But we really need to make this more personal still.  Because the questions aren’t so much, “How are we collectively guilty of these sins that Amos is talking about?” and “How can we working together try to make the world a better place for all?”  Rather, for each one of us the questions are, “How am I guilty?” and “What can I do?”  And to answer these questions we need to get to the root of the problem because it isn’t so much greed or ambition or lack of compassion or the desire to control others that’s driving the train here.  These are only symptoms of a much deeper sickness – a sickness that is revealed quite clearly in this morning’s text.  Amos describes the people that he is condemning as saying to themselves, “When will the New Moon and Sabbath be over so that we can get back to business?” For them the days of rest prescribed by the Lord for his people – these holy times that he set aside for them to rest from their labors and to reflect upon his goodness and mercy to them – this time of worship and growth in his Word – this time for family and fellowship and sharing – it had all become a major inconvenience.  They saw the holy days as obstacles to their relentless pursuit of wealth because time is money, and time spent not making money was in their estimation time wasted.  And so we see them spending the holy days not resting and worshipping the one true God; but rather working quite hard planning their next acquisitions and thus effectively worshipping their false god:  money.


Luther said that whatever it is that you place your trust in, anything you look to in order to provide you with meaning and purpose and comfort and a sense of security and to fill your life with happiness, whatever that thing is, that thing is your god.  And that’s why I find it ironically fitting that we place upon all of our currency and coin the national motto “In God we trust” because more often than not money is the god we put our trust in.  We probably more than any other people define ourselves and derive our sense of worth and security by our income brackets and how much we have stashed away for a rainy day. In fact, the biggest goal in most of our lives is to achieve what we call “financial independence”, which is the freedom of having amassed so much wealth that we never have to worry about how we’re going to be taken care of.  And therein lies the problem with the great god money that we worship:  there is never so much of it that it can’t all be lost in an instant or frittered away in time.  We know that and we fear it.  We know that there is no way to plan for every contingency and so there’s never enough money to provide real security.  And so, in order to feel secure, we have to keep amassing more.  And that’s what tempts us to begin cutting corners, and taking advantage, and tilting the scales, and trampling the poor. When we worship the god cold hard cash, we become just like it:  cold and hardhearted.  And that’s why Jesus said, “You cannot serve God and money.”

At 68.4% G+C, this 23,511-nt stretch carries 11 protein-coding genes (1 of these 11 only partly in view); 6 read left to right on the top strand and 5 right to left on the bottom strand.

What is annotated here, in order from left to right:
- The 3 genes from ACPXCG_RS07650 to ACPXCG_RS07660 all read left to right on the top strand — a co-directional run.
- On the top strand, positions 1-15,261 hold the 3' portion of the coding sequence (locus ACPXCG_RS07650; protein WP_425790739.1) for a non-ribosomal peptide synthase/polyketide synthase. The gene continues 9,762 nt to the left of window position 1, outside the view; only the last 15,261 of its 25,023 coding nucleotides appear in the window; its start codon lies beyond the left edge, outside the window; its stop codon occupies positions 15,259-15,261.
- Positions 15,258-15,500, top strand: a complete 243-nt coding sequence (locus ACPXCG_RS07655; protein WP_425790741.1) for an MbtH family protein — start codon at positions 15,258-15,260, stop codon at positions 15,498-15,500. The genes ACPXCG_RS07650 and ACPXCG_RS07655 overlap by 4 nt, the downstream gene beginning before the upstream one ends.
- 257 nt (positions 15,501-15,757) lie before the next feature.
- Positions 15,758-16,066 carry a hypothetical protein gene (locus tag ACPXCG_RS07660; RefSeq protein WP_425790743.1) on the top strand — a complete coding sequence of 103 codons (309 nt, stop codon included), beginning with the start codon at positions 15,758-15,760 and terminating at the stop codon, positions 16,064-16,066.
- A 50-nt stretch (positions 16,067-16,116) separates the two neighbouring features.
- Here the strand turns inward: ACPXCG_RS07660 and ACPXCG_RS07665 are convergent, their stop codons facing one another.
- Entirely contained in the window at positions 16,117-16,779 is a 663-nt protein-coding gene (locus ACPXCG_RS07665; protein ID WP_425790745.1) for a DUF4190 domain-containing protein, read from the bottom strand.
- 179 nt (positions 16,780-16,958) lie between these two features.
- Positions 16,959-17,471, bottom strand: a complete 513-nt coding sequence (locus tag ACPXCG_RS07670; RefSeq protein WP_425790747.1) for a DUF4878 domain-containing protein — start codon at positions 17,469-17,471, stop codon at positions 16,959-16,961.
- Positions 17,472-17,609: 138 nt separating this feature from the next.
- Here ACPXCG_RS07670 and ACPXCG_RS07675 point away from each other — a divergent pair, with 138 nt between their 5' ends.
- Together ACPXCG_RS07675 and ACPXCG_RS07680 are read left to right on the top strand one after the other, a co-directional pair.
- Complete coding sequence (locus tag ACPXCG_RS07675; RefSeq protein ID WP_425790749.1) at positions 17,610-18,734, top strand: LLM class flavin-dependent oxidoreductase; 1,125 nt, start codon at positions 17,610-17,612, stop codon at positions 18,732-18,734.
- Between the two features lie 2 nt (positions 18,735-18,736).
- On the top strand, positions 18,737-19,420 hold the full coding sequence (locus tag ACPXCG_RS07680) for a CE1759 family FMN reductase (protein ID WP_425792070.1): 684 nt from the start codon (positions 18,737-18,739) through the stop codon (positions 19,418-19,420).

But if, on the other hand, the Lord God who loved us and sent his Son to save us from our sin is the object of our trust, if he’s the one we look to fill our lives with meaning and purpose and comfort and a sense of security and joy, well, then the amount of money we have or don’t have is really beside the point, isn’t it?  Then we understand that one single promise of God spoken from a burning bush is worth far more than a thousand bags of gold in the hand.  And he’s given us more than just one promise.  He has promised “I will be with you”, “I will redeem you”, “I will cleanse you of your sin”, “I will deliver you from every evil”, “I will teach you to walk in my ways”, “I will crown you with glory”, and “I will give you eternal life”.  Money can’t make or keep a single one of those promises – and that’s why it is both wicked and foolish to pursue it as if it could.  But the Lord God can keep these promises, and he does fulfill every one of them for us through his Son, Jesus Christ.  Let us therefore repent today of making a god out of money, and let’s turn to him who is our only mediator and only Savior, asking him to cleanse us of this sin and reorder our thinking so that we trust in him and him alone.  He will do it.  He’s given us his Word that cannot be broken.  And he’s also us his Spirit to direct our hearts and minds so that we can use the time, talents, and treasures that he has entrusted to our care in ways that will show his compassion and build up his kingdom of grace. I pray that God would do this work mightily among us, in Jesus name.  Amen.

Soli Deo Gloria!